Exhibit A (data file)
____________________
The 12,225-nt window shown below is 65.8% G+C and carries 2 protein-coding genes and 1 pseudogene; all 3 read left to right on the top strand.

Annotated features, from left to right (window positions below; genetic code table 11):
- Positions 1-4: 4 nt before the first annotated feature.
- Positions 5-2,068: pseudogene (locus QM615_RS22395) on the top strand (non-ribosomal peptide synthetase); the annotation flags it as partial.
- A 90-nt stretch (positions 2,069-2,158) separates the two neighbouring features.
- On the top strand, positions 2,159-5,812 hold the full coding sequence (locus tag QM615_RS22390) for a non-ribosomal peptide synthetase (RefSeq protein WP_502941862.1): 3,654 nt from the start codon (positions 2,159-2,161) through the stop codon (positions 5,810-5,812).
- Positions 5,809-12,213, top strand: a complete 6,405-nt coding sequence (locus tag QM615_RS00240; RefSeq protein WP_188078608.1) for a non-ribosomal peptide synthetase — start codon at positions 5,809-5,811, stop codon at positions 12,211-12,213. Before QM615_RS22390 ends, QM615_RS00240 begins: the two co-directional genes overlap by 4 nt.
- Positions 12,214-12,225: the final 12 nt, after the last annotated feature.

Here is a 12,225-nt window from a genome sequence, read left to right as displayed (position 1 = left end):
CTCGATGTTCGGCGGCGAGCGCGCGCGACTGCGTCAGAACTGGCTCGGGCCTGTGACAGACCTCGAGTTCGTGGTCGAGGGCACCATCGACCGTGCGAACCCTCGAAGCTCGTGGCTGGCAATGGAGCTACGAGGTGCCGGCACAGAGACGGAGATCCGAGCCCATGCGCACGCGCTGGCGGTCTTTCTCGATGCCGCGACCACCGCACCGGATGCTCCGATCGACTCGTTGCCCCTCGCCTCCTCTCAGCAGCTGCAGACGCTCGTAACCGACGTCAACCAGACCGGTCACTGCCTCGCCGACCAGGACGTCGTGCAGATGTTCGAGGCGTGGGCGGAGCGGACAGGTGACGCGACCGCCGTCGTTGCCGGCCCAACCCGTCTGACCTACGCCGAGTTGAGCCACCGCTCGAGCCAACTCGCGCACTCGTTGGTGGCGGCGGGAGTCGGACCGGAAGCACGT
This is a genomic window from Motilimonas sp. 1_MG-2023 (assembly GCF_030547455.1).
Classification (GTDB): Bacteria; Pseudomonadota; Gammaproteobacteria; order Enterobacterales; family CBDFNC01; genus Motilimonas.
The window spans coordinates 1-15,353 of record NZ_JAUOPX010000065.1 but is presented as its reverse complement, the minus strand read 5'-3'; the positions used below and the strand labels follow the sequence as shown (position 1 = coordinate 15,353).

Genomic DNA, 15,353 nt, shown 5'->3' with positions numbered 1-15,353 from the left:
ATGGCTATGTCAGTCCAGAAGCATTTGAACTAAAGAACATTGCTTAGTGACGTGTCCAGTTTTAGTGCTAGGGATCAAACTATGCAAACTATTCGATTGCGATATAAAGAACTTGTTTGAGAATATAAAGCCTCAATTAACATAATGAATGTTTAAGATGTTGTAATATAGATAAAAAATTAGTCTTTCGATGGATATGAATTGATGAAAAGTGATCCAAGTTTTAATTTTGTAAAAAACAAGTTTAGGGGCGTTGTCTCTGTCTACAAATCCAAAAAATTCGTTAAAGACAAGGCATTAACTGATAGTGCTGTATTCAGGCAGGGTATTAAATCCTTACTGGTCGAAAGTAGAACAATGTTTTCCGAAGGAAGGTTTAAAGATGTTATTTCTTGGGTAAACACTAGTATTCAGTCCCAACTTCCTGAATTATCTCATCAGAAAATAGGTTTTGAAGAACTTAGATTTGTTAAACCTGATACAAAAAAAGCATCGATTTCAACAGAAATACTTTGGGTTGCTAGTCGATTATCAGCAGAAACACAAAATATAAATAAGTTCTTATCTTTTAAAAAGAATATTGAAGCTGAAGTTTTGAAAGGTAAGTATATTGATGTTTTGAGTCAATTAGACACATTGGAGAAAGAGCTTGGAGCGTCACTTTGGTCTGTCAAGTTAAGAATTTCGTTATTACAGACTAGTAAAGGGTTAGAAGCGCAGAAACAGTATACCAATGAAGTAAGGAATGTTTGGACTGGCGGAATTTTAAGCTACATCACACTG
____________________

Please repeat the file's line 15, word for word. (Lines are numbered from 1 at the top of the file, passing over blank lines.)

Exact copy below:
ATGGCTATGTCAGTCCAGAAGCATTTGAACTAAAGAACATTGCTTAGTGACGTGTCCAGTTTTAGTGCTAGGGATCAAACTATGCAAACTATTCGATTGCGATATAAAGAACTTGTTTGAGAATATAAAGCCTCAATTAACATAATGAATGTTTAAGATGTTGTAATATAGATAAAAAATTAGTCTTTCGATGGATATGAATTGATGAAAAGTGATCCAAGTTTTAATTTTGTAAAAAACAAGTTTAGGGGCGTTGTCTCTGTCTACAAATCCAAAAAATTCGTTAAAGACAAGGCATTAACTGATAGTGCTGTATTCAGGCAGGGTATTAAATCCTTACTGGTCGAAAGTAGAACAATGTTTTCCGAAGGAAGGTTTAAAGATGTTATTTCTTGGGTAAACACTAGTATTCAGTCCCAACTTCCTGAATTATCTCATCAGAAAATAGGTTTTGAAGAACTTAGATTTGTTAAACCTGATACAAAAAAAGCATCGATTTCAACAGAAATACTTTGGGTTGCTAGTCGATTATCAGCAGAAACACAAAATATAAATAAGTTCTTATCTTTTAAAAAGAATATTGAAGCTGAAGTTTTGAAAGGTAAGTATATTGATGTTTTGAGTCAATTAGACACATTGGAGAAAGAGCTTGGAGCGTCACTTTGGTCTGTCAAGTTAAGAATTTCGTTATTACAGACTAGTAAAGGGTTAGAAGCGCAGAAACAGTATACCAATGAAGTAAGGAATGTTTGGACTGGCGGAATTTTAAGCTACATCACACTG